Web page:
Elton John‘s “Goodbye Yellow Brick Road” was released in 1973, and I was released in 1979, so I don’t consider it an exaggeration to say I have loved this song my entire life. It’s one of those tunes I didn’t quite understand as a kid, but got to me anyway. Because that’s what the best songs can do: get you in your gut even if your brain can’t figure out why.
Like the Kinks‘ “Waterloo Sunset” or the Beach Boys‘ “Don’t Worry Baby,” “Goodbye Yellow Brick Road” hints at what kind of place the adult world might turn out to be. Heart-stirringly lovely, but a little lonely, a little bitter. Songs like this are fascinating mysteries when you’re a child. You receive clues only by living, by enduring the small heartbreaks and disappointments of adult life. Some songs retain their mysterious quality even after you’ve grown up enough to piece together their meaning; revisiting these songs decades later is kind of a hobby of mine. This one never lets me down.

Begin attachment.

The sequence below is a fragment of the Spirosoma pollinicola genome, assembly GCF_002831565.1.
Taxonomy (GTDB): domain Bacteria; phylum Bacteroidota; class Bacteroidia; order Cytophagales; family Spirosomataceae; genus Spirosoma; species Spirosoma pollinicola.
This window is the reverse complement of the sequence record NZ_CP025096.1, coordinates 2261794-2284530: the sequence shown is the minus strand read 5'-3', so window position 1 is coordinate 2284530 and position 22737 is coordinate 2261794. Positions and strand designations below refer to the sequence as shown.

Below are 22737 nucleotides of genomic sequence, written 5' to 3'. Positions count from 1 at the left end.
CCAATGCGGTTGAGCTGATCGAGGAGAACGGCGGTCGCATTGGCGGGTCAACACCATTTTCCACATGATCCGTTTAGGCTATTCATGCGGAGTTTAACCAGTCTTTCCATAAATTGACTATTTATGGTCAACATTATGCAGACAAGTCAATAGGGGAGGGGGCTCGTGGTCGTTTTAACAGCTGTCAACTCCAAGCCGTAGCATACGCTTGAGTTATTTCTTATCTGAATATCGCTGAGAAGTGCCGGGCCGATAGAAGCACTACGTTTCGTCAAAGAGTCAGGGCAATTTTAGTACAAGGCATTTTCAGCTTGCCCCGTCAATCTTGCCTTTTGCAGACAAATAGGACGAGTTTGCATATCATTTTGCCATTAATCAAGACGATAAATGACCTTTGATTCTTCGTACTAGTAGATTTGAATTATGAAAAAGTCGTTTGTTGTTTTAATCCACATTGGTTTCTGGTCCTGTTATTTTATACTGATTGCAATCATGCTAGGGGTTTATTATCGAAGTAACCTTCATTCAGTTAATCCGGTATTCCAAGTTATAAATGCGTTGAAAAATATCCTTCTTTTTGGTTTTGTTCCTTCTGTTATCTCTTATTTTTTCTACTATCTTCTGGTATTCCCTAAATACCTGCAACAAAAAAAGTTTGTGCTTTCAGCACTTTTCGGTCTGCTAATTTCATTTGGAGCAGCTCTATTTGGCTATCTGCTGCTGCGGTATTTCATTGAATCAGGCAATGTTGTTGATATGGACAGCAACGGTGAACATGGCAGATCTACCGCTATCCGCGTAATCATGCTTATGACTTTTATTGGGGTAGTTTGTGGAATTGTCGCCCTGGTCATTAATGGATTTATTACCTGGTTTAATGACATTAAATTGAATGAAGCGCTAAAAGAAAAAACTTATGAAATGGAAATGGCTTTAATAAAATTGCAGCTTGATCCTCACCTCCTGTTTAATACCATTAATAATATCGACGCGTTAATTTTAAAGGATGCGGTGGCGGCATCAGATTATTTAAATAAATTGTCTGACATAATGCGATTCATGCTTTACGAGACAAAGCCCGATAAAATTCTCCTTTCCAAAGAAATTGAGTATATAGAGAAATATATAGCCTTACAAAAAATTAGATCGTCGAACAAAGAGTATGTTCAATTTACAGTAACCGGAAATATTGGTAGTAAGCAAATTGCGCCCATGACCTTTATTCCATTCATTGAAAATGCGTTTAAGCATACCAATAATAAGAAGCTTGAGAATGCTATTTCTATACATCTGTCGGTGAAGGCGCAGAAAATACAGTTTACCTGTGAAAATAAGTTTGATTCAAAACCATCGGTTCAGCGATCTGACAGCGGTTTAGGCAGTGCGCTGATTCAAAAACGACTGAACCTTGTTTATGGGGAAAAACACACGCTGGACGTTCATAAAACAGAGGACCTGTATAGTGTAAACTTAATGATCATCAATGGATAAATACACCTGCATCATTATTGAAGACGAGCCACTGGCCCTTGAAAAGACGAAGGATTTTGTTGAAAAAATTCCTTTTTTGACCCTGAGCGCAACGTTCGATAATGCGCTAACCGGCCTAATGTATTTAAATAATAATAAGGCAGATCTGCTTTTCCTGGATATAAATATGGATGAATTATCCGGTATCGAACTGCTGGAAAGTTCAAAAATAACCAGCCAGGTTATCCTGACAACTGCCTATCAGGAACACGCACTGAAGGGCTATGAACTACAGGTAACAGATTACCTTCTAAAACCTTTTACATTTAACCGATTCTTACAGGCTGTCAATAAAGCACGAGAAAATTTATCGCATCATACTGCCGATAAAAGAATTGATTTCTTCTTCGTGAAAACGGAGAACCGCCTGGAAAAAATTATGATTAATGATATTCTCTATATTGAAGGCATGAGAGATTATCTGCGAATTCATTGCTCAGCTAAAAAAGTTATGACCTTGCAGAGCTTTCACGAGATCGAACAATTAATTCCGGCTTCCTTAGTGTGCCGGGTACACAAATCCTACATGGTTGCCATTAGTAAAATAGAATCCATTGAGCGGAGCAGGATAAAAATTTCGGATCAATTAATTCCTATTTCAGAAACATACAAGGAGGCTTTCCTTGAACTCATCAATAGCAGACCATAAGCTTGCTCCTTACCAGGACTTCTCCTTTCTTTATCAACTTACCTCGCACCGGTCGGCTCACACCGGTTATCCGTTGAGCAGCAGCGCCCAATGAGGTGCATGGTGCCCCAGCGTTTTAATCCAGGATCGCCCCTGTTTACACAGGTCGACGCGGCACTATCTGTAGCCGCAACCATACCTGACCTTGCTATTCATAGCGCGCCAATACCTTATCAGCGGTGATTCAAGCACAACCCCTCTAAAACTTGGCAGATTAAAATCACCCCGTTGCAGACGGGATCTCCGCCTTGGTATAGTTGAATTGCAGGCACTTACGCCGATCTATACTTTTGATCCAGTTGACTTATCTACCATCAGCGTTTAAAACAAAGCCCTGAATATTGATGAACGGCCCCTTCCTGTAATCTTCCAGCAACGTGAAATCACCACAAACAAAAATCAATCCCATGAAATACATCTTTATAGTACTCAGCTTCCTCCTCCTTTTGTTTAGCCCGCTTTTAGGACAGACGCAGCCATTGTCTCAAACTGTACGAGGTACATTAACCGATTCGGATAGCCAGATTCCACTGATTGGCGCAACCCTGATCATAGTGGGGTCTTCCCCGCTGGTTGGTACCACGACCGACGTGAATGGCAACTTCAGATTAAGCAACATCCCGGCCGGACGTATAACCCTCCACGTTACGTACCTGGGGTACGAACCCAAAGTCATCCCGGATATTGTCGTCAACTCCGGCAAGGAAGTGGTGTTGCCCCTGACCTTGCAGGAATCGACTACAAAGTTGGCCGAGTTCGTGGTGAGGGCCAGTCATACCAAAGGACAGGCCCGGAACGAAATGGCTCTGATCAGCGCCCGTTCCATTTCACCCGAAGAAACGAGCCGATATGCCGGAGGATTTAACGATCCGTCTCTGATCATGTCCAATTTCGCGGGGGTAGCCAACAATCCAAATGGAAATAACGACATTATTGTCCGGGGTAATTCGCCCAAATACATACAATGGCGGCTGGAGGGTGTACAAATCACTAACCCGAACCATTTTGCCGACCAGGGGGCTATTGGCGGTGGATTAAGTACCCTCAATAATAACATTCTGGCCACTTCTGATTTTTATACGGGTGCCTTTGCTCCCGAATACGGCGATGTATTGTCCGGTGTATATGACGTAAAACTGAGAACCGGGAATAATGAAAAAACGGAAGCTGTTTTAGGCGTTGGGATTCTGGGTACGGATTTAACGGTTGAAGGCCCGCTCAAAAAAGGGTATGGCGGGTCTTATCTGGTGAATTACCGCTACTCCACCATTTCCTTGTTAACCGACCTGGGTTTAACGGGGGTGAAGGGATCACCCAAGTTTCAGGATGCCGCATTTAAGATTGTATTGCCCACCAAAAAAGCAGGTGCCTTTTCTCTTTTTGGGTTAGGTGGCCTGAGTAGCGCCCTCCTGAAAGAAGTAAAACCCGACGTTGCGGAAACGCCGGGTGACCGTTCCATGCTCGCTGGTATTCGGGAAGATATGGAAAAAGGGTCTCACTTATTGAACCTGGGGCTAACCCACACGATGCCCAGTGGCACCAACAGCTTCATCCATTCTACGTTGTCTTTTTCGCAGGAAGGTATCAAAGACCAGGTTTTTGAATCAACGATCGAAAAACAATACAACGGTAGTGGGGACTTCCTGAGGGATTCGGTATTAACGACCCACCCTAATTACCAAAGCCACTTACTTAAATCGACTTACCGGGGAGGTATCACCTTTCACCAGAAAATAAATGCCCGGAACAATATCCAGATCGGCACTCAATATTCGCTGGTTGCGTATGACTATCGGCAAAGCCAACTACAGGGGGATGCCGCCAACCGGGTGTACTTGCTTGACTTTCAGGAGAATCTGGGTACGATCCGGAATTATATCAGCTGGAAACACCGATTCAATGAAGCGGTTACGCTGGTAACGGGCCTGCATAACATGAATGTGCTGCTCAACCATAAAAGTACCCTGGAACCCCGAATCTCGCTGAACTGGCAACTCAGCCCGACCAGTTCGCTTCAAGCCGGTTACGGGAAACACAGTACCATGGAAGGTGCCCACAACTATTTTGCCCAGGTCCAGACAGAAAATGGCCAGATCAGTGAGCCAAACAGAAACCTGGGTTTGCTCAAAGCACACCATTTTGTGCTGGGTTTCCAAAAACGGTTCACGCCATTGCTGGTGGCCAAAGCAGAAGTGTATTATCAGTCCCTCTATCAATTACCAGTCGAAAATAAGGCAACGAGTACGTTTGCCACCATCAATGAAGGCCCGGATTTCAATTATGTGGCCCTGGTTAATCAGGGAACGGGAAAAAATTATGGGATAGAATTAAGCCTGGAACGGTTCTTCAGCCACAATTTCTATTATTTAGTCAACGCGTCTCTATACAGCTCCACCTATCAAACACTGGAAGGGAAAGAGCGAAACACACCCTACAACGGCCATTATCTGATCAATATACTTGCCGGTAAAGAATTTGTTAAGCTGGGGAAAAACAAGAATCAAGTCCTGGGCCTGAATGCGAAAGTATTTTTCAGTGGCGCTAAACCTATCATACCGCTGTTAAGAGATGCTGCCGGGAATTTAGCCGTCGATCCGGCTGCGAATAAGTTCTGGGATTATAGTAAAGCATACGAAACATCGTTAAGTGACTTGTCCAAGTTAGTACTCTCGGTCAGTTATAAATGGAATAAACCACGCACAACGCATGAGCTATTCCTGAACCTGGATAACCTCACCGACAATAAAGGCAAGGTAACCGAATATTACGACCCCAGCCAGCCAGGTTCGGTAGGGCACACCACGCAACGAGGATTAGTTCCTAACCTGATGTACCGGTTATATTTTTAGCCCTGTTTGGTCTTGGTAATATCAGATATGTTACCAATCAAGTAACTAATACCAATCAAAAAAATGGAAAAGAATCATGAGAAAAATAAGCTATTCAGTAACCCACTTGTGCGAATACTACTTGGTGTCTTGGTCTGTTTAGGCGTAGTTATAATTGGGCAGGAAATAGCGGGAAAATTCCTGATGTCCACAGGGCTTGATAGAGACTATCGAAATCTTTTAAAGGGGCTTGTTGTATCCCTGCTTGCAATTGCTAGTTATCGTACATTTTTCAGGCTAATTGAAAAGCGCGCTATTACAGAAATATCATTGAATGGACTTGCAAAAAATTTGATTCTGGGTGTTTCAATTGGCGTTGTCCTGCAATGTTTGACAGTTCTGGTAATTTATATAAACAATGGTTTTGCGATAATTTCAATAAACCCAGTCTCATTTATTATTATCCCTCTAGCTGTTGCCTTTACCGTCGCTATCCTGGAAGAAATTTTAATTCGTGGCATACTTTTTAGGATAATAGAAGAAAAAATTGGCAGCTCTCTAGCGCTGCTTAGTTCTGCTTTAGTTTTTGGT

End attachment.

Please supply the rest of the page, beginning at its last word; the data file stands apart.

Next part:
Here’s the “Top of the Pops” version, in which Elton sings along to the studio track (which is fine for our purposes, because the melody’s sigh-to-cry brilliance is most evident in the studio version.) Dreamy production, and a voice that even Sir Elton can’t summon anymore:
[As an aside, nothing in this clip contradicts my belief that Dominic Monaghan should play Elton in a biopic. To be clear, I think such a flick would be terribly ill-advised, but if the inevitable happens and Hollywood puts one in production, they must call this man. Now, we know from “Lost” that he can’t sing. But there’s something essentially Elton-y in his face and speaking voice.]
Here’s a version with the world’s finest backing band, the Muppets. Shamefully, it omits the verse containing the “vodker and tawnics” line, but is otherwise perfect. Is it just me, or is this exactly what childhood looked and sounded like?